Readers of my last several posts may have noticed a strange obsession with wildlife and communications technology. I’m interested in how information technology — especially imagery and mapping tools — can and are being used in service of biology and conservation. I keep harping on cameras and charismatic megafauna, but truthfully that is only one facet of a larger trend of what I would call “ICT4C” – information and communication technology for conservation.
This time, the story that caught my eye was a man in Pennsylvania who built a system for tracking a radio-collared deer in near-real-time using a bunch of free online tools. The radio collar sends GPS coordinates by SMS every five minutes to an email account (unclear if this is through the radio collar itself or jerry-rigged GPS & mobile), where the information is automatically uploaded to a blog linked to a Google spreadsheet and viewable via dynamic KML file in Google Earth.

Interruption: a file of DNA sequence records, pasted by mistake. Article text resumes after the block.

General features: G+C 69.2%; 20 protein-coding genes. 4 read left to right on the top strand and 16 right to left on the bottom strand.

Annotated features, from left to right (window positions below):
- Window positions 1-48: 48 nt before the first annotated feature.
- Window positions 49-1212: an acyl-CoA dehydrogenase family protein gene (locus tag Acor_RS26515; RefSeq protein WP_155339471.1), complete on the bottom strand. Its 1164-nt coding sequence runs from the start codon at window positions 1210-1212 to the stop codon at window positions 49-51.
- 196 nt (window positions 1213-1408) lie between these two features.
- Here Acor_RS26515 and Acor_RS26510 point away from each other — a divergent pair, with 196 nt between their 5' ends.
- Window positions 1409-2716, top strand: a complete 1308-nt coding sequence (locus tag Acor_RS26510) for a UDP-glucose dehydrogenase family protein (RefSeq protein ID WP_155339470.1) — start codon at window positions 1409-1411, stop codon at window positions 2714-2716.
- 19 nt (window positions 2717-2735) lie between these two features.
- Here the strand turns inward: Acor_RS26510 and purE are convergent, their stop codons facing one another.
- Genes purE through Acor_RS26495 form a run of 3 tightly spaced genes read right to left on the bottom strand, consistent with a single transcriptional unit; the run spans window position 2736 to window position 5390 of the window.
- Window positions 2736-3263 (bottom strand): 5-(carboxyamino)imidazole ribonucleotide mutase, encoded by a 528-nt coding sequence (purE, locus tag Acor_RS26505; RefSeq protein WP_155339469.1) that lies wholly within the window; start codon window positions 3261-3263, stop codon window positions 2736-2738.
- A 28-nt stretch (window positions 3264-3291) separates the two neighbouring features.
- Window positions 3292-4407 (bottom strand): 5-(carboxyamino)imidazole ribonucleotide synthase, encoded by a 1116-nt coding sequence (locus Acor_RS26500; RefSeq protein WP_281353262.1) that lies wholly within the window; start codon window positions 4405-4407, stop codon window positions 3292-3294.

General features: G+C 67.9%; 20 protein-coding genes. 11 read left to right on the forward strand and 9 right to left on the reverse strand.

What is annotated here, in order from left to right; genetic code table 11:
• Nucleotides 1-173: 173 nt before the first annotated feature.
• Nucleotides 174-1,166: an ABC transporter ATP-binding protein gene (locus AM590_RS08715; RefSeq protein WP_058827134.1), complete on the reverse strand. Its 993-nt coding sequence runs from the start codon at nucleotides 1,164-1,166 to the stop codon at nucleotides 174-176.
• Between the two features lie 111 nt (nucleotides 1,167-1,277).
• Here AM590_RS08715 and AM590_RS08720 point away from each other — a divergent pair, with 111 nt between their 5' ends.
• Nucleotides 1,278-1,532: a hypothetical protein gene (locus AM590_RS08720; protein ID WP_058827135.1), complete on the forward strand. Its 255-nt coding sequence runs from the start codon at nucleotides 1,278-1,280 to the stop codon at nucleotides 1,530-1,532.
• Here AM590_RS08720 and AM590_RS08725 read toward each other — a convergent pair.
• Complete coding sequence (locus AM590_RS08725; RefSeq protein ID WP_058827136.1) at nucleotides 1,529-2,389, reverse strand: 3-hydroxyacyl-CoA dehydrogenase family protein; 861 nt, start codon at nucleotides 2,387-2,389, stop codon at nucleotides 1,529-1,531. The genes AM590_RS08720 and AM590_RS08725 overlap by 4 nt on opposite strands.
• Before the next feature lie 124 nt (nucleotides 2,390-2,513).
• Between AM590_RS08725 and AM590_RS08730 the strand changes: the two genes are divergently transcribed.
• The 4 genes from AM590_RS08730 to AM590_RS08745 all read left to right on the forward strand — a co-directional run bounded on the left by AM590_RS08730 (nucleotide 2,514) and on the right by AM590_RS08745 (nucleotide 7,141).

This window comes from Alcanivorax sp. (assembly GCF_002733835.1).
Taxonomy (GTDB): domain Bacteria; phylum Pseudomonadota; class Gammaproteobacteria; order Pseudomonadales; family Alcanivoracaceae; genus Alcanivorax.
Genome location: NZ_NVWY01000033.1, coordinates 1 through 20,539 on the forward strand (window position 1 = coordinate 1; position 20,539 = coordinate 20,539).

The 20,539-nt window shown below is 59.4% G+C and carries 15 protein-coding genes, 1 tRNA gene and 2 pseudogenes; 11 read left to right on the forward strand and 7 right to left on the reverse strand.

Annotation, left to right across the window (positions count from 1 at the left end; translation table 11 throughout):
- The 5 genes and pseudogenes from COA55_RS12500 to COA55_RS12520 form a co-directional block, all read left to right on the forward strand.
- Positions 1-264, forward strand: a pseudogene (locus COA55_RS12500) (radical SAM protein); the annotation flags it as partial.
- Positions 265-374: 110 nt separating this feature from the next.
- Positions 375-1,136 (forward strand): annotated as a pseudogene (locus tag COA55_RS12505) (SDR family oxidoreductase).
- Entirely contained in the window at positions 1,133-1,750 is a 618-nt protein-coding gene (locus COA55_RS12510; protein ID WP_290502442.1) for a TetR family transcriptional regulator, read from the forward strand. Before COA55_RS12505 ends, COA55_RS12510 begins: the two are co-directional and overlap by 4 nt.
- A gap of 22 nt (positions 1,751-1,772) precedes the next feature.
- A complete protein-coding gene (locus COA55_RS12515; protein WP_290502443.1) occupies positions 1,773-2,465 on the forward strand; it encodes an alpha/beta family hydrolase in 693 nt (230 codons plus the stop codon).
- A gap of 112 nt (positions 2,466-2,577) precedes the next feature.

I speculated about the likelihood of such real-time tracking technology for wildlife almost a year ago, but didn’t think we would see something similar so soon – it shows how versatile the tools are and how far the costs have dropped. I could easily imagine a company selling this capability to pet owners, ranchers, or wildlife preserve managers. In fact, it’s somewhat surprising to me that there is not a military version of this kind of real-time location tracking of items/individuals that has been spun off and packaged for civilian use. Looks like the tinkerers are mapping the territory.